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Pirates of the Caribbean: At World’s End (2007), revealing everything you ever wanted to know about Davy Jones and the Flying Dutchman.

May 28, 2017

MY CALL:  Lots of action, lots of pirate crews, lots more complicated plot. This sequel really just seems to be about “more” than it is about development.  World-building continues, but at a much less gratifying pace than before.  This is the least rewatchable of the early Pirates trilogy.  MORE MOVIES LIKE Pirates of the CaribbeanFirst things first: you better see The Curse of the Black Pearl (2003; the BEST of the franchise, in my opinion) and Dead Man’s Chest (2006) before you see this! People who love this likely prefer grand-scale worlds as found in the Harry Potter films (2001-2011), The Lord of the Rings (2001-2003) and The Hobbit trilogies (2012-2014), Jurassic Park (1993) and The Matrix trilogy (1999-2003).  I’d also strongly recommend the STARZ series Black Sails (2014-2017; 4 seasons).

With Pirates of the Caribbean: Dead Men Tell No Tales coming out (2017), I felt the need to revisit the Pirates anthology. Having covered The Curse of the Black Pearl (2003) and Dead Man’s Chest (2006), it’s on to At World’s End to continue this epic adventure franchise…

The Curse of the Black Pearl (2003) had a rather complicated but followable plot for a Disney vehicle. Since then, each sequel has subsequently added more head-scratching complexity and compound double-crosses across the board confounding one’s ability to keep up with what’s going in the franchise and, occasionally, what’s even going on in this movie!  In other words, this is the most confusing thing Disney has ever done since their decision that The Lion King (1994) needed sequels.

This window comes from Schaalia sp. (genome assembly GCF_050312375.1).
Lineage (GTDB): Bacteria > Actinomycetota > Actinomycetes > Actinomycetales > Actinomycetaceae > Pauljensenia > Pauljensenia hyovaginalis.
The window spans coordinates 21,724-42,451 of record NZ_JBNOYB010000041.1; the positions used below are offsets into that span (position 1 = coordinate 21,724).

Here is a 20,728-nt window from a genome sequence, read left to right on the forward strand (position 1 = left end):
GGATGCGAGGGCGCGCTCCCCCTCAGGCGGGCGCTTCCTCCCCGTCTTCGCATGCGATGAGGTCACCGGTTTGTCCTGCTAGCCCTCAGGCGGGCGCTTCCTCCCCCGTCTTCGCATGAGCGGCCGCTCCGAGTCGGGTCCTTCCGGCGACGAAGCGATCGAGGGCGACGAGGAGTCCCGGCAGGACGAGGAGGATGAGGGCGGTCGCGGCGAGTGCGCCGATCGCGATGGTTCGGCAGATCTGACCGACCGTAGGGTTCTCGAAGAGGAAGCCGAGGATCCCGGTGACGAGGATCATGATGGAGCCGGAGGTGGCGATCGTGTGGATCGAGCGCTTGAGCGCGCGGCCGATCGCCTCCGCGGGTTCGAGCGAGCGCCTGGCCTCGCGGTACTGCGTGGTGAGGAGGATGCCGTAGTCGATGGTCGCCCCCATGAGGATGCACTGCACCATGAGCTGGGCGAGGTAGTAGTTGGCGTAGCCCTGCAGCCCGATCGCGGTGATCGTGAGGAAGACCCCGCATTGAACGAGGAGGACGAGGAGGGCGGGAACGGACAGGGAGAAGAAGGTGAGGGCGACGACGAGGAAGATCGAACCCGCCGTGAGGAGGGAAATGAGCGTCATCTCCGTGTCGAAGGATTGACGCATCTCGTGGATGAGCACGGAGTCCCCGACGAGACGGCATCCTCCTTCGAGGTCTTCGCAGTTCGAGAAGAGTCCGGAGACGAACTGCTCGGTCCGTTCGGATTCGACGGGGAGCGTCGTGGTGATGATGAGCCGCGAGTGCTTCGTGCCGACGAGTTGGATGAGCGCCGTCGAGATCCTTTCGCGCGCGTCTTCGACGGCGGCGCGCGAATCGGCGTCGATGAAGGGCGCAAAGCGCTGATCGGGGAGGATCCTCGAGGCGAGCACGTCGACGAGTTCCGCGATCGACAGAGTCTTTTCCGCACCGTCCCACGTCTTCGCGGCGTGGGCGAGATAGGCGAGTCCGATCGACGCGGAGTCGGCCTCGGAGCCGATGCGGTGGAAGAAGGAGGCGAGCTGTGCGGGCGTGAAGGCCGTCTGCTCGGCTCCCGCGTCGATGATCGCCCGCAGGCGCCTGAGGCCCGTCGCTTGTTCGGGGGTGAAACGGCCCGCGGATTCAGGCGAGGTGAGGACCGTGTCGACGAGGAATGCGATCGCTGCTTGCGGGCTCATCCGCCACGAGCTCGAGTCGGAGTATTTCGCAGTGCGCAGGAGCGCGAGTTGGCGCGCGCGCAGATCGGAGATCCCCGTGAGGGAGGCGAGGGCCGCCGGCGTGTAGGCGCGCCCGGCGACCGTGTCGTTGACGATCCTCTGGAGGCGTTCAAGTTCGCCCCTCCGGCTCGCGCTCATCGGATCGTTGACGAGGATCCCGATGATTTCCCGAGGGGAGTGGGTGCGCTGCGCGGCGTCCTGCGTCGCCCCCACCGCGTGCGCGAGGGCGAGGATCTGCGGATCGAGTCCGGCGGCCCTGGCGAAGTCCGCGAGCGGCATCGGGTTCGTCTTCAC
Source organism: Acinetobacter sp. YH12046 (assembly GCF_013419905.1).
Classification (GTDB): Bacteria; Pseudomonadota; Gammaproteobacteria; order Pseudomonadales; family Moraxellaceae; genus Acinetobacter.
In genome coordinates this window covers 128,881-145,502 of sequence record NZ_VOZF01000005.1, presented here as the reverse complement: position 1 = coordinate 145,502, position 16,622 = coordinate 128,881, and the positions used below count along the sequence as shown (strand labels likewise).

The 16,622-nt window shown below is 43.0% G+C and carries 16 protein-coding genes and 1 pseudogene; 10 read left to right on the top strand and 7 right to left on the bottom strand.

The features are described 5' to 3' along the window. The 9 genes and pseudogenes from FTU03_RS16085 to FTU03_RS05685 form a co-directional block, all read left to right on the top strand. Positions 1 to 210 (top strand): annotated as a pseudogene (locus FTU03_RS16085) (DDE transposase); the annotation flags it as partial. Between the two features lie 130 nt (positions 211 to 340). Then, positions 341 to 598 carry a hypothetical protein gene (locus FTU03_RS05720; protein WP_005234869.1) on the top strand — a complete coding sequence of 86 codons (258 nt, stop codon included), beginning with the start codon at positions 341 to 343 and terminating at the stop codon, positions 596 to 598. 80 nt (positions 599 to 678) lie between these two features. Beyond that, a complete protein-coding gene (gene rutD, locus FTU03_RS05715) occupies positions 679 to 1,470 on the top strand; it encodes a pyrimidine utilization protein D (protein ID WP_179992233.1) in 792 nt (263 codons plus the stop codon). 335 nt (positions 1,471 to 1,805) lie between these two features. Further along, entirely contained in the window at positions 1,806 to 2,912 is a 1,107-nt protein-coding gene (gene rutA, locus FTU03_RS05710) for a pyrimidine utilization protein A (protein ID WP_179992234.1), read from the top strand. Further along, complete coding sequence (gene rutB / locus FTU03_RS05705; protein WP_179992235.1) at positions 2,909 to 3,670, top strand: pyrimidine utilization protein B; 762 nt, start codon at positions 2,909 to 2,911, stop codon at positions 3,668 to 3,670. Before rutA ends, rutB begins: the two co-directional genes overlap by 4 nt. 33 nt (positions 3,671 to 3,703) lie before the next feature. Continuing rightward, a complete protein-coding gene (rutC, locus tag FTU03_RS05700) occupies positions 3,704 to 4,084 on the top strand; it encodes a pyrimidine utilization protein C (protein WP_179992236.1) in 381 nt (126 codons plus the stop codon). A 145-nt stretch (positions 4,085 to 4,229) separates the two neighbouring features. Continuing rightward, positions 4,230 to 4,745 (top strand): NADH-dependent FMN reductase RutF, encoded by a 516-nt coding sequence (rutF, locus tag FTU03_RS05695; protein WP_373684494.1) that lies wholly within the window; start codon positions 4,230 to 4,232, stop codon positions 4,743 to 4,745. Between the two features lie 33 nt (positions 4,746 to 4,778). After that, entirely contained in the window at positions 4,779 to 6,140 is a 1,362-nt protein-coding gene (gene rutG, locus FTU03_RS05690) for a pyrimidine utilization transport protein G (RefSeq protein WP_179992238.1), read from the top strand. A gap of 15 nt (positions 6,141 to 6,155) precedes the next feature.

Picking up from the end of Dead Man’s Chest (2006), Elizabeth Swann (Keira Knightley; Domino, Love Actually) and Captain Barbossa (Geoffrey Rush; Gods of Egypt, The Warrior’s Way, The King’s Speech) head to Singapore to recruit the aid of Captain Sao Feng’s (Chow Yun Fat; The Monkey King, Crouching Tiger Hidden Dragon, Hard-Boiled) crew to save Captain Jack Sparrow (Johnny Depp) from the Land of the Dead in Davy Jones’ Locker.

Meanwhile, by Lord Beckett’s (Tom Hollander; Mission Impossible: Rogue Nation, Taboo) order, pirates and all known pirate associates are being wholesale hanged into pirate extinction.  You’d think the pirate captains would all want to work together to save their kind…you’d think, right?  So the plot follows the pirates’ path to unity against their greater enemy while, remaining like a Dead Man’s Chest (2006) hangover, an entanglement of backstabbing motives are painstakingly (although occasionally humorously) sorted out.  Needless to say, this is not intended to work as a standalone film and you should dare not see it unless you saw Dead Man’s Chest (2006) very recently.  I saw parts 1 and 2 a month before this and I found myself needing a bit of a refresher on all the ongoing sly motives from Dead Man’s Chest.